The Bearcats’ sweet double-overtime victory yesterday over Georgetown was the team’s sixth win in its last seven games, three of which were against teams ranked in the Top 25 at the time. The ’Cats are now 6-3 against the RPI top 50, with tonight’s 7 p.m. Big East semifinal against No. 2 Syracuse offering an opportunity to seriously enhance the team’s seeding come Sunday.
ESPN Bracketologist Joe Lunardi currently has the Bearcats projected as an 8 seed, playing Virginia in the first round with a potential second-round game against No. 1 seed Kansas. This situation would seriously suck. (For Cincinnati or for Kansas? ... Good point.)
Cincinnati is by far the most dangerous team in the 7-10 range, having recently defeated projected 3-seeds Marquette and Georgetown, along with projected 5-seed Louisville. It’s safe to say that no No. 1 or 2 seed wants to see the Bearcats in the second round. And for UC, the road to the Sweet Sixteen actually would look a lot easier from one of the 11 or 12 seeds — fellow Big East squad South Florida is projected as a 12 to face 5-seed UNLV in the first round and potentially 4-seed Florida State in the second. I think UC would gladly take on a tougher first-round matchup for a second round game that’s not against a school that starts four or five future NBA players.
It actually wouldn’t be a huge surprise if UC is one of the several teams that every year gets slotted somewhere far from what the prognosticators expected. The Bearcats’ RPI of 58 might fit in with those of some of the current bubble teams, but only two other teams outside the RPI top 17 have as many wins over the RPI top 50 as UC’s six (Kansas State, RPI 44, and Notre Dame, RPI 37, each also have six).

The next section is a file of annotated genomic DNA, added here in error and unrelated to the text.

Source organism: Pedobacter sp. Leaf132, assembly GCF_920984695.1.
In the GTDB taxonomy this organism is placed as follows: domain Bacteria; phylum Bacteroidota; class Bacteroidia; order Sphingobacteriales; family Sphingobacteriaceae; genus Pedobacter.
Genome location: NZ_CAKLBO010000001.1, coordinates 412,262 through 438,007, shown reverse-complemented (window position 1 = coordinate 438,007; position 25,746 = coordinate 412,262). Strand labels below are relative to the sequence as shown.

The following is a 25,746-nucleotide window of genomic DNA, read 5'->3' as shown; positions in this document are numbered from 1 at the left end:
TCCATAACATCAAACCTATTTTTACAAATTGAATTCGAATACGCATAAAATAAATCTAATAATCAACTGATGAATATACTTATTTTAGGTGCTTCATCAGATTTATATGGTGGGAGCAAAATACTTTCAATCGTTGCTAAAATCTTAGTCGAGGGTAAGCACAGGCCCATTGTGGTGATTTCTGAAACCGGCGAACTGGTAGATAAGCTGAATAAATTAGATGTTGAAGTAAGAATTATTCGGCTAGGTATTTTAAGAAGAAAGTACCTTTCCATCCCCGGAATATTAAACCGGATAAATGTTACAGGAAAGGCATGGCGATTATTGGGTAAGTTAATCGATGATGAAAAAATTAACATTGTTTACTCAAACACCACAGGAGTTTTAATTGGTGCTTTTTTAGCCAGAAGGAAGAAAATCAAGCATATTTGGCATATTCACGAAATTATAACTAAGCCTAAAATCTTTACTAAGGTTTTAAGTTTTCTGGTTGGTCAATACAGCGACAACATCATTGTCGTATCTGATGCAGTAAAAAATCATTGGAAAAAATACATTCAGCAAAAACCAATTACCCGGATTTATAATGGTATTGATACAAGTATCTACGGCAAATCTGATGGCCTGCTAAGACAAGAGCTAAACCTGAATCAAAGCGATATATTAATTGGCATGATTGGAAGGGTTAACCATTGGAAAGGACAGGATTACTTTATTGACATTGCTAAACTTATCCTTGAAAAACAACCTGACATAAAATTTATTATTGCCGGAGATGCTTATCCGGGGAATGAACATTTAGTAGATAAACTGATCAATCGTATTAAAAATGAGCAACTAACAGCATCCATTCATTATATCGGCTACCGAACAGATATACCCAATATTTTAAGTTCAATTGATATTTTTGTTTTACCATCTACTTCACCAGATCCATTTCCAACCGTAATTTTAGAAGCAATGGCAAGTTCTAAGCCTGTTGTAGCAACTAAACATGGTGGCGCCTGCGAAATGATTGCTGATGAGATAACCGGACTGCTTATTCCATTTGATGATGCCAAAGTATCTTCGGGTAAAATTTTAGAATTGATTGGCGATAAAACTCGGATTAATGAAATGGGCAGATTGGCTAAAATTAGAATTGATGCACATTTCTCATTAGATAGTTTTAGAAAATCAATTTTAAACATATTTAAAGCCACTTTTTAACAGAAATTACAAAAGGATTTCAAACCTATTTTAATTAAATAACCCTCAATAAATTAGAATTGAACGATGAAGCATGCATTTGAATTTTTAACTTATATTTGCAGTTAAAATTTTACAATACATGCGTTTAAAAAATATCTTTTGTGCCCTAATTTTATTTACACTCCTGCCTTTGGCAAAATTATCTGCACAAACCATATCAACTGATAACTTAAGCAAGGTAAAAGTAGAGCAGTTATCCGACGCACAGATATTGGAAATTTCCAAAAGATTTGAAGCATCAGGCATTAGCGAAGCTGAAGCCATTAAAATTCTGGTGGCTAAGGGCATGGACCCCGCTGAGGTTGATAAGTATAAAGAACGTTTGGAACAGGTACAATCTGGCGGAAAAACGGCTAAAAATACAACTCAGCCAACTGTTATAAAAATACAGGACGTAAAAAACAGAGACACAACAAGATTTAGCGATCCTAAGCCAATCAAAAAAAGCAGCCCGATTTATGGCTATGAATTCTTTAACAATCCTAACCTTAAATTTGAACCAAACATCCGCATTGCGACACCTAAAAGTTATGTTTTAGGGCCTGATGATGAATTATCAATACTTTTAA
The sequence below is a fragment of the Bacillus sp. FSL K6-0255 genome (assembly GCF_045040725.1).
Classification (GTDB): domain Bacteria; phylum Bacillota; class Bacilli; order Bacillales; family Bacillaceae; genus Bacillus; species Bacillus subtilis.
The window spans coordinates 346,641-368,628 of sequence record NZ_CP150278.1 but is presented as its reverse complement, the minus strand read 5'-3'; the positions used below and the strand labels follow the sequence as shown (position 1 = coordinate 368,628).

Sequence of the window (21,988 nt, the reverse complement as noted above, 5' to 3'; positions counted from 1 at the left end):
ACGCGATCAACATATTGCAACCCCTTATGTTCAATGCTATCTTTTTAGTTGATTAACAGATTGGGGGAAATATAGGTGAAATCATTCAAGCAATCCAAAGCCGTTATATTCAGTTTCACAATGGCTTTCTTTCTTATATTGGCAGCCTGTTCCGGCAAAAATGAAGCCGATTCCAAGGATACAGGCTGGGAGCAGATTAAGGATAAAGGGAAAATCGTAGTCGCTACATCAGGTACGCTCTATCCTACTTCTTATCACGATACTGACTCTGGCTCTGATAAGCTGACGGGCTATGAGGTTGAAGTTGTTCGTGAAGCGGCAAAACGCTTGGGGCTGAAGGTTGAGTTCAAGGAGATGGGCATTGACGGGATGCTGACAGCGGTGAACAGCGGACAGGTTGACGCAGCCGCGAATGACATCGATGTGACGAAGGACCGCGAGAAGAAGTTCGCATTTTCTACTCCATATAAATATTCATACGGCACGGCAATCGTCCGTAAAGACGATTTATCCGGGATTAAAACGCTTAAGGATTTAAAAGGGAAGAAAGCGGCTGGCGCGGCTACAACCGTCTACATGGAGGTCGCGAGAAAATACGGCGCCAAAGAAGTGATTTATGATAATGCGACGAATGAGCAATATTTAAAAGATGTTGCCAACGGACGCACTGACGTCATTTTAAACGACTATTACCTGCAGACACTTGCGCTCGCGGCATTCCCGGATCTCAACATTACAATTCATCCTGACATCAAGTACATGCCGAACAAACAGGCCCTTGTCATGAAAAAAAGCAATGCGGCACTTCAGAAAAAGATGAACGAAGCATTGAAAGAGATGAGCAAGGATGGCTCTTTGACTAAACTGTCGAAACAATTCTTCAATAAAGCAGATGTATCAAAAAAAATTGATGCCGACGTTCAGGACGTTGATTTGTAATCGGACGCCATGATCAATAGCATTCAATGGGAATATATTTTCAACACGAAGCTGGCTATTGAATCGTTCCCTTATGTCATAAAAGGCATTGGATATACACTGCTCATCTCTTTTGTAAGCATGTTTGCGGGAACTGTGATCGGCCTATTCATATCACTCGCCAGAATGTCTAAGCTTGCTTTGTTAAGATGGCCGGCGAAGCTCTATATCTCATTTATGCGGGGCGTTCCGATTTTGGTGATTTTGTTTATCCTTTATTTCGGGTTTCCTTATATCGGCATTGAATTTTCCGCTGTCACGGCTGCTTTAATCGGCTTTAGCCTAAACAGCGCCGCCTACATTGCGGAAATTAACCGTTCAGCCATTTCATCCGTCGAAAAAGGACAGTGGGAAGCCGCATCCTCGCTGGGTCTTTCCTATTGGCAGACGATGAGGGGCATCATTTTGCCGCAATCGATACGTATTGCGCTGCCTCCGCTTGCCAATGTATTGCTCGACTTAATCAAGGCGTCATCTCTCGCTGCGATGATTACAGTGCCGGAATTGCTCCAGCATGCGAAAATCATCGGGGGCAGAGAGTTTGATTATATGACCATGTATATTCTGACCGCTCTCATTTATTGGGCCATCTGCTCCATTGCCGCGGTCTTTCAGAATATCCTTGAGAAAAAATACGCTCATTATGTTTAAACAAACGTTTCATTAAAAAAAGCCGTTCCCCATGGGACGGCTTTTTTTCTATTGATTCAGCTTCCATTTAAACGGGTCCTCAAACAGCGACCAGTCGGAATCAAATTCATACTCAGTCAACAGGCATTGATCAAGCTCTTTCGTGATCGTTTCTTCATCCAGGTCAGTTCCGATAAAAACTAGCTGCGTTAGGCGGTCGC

The Bearcats received votes in the AP Top 25 last week. UC’s five votes had the team around the No. 35 ranking, which falls in line with the 8- to 9-seed projection. But that was before yesterday’s win over Georgetown, which would likely have earned the ’Cats more votes even if the team loses to Syracuse. Louisville, on the other hand, fell from the Top 25 in last week’s ranking, actually sitting two spots out at No. 27, but the Cardinals are currently projected as a 5 seed, which would typically include teams in the 17-20 range.
The selection committee doesn’t strictly follow any single set of rankings when determining seeding, but the guess here is that even with a loss to Syracuse in the Big East semifinals it wouldn’t be a stretch for the committee to consider UC one of the top 28 teams in the country, which would put UC among the 7 seeds. And it’s safe to say that a win over Syracuse would put the Bearcats firmly in the Top 25 by week’s end, meaning a 6 seed would be possible. And if UC were to win the whole Big East tournament, it would be difficult for any selection committee to seed the team very far from the likes of projected 3-seeds Georgetown and Marquette, two teams the Bearcats have beaten in the last 16 days.
Here’s hoping the
Bearcats put on a good showing tonight in primetime against the No. 2
team in the country in the Big East semis. Selection committee
members will be watching, as will the potential No. 1 and No. 2 seeds
which certainly don’t want to see Cincinnati between themselves and
the second round.
Mick Cronin’s overhaul of the University of Cincinnati basketball program was destined to be a multi-year effort. No one could be expected to take over a program with one scholarship player and only the summer to recruit his first class and then immediately compete in the Big East. UC’s first two seasons under Cronin were going to suck because of the talent level available — even at the JUCO level — at that point in the game, and starting that late with such a sketchy group affected Cronin’s first full year of recruiting as well.
Though few people in Cincinnati could watch the game on TV, those of us who dug out the old Walkman tape deck to listen to the radio broadcast were treated to a well-played ballgame by the Bearcats last night. In beating Georgetown, the ‘Cats have overcome their first major obstacle to earning consideration for an NCAA tournament berth this year.
PREGAME: Welcome to Fifth Third Arena everybody! We are gathered here today to witness a contest between the UC Bearcats and the DePaul Blue Demons. Let us take a moment to rejoice ... Lance Stephenson's epic slam against DePaul two years ago.
In fact, let's take a moment to watch Lance JAM IT IN THE HOOP!
(Gonna have to scroll down the page some, but it's worth it...)